Thursday Island Prison (1891-1983)

Oct 2, 2015 0 comments
Thursday Island, in the Torres Straits between Cape York and Papua New Guinea, has been populated for thousands of years and is known in the local language as Waiben. The island became a Queensland Government administrative centre for the strategically-important Torres Straits in 1877, and during the 1880s a lucrative pearling industry developed there, attracting a multicultural workforce from places such as Japan, Malaysia, India and the South Sea Islands.

The prison there started life as a police lockup and by 1885 had two cells and staff quarters. The prisoners held at this time were described in government records as being ‘nearly all of the coloured races and mostly sailors, very few of whom speak English’. As hard labour, they were made to cut wood for the government, or work as sailors and sailmakers on government ships.

As economic activity at the island grew, so did the prison population and the lockup was extended to six cells in 1887, and an eight-person ward was added in 1890.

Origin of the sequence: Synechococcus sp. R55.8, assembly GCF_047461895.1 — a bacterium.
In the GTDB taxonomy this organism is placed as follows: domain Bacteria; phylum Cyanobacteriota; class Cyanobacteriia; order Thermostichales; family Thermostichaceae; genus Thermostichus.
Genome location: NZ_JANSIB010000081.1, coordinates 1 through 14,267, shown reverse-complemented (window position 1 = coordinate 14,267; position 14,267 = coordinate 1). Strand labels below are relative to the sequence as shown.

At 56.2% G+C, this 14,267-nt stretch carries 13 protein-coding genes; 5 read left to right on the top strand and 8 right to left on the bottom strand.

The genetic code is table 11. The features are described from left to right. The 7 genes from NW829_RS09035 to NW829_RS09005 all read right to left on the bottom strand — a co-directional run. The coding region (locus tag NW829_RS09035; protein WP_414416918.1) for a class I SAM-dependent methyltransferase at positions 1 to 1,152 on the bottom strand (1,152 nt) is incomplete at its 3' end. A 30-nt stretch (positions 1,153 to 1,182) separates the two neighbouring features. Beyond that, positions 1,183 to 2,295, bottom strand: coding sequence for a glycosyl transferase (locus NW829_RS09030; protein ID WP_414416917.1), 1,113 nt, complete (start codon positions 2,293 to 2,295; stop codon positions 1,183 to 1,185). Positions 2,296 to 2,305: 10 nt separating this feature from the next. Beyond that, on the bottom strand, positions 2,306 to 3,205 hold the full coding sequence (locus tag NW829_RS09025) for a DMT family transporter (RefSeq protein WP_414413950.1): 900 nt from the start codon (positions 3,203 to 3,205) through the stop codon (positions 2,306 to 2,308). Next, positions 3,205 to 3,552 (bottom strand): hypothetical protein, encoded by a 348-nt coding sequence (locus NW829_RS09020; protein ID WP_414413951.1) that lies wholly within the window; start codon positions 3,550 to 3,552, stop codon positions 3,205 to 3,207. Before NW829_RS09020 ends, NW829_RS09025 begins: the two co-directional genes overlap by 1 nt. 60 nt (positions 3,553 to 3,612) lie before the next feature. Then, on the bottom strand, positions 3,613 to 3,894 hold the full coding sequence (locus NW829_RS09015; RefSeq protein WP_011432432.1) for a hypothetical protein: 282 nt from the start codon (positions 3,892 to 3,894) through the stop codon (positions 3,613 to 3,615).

'Thursday Island, 1879' by Thomas Glover. (National Library of Australia) 
The lockup was officially declared as HM Prison, Thursday Island, in February 1891. This allowed it to hold prisoners serving sentences over 14 days, saving the expense of sending them to mainland prisons. The buildings were improved in 1895, allowing up to 40 prisoners to be housed there. At the time the population of the island was about 2,000 and the daily average number of inmates was 15.

One of the more famous criminals to be held there was Hatsuro Abe, a Japanese sailor and pearl diver who killed his lover on the island in 1894 and was eventually hanged at Brisbane's Boggo Road for the crime. During the following year, Filipino man Frank Tinyana stabbed Senior Constable William Conroy to death during a struggle on the island, and he too was sent to Brisbane for execution.

Government residency, Thursday Island, circa 1910. The gaol is in the foreground. (State Library Qld) 
Thursday Island prison remained open during the 20th century, but by the 1970s the main section had decayed away and the prison had shrunk to a two-cell facility with a daily average of three prisoners. A government report in 1980 described it as empty and ‘virtually useless’, and it was demolished in 1980-81 to make way for a ‘Police and Prison’ complex, but construction on the new facility was deferred. In the meantime, short-term inmates were kept in the island watch-house and longer-term prisoners were shipped to Townsville or Rockhampton. In July 1983 the island prison was officially declared closed.

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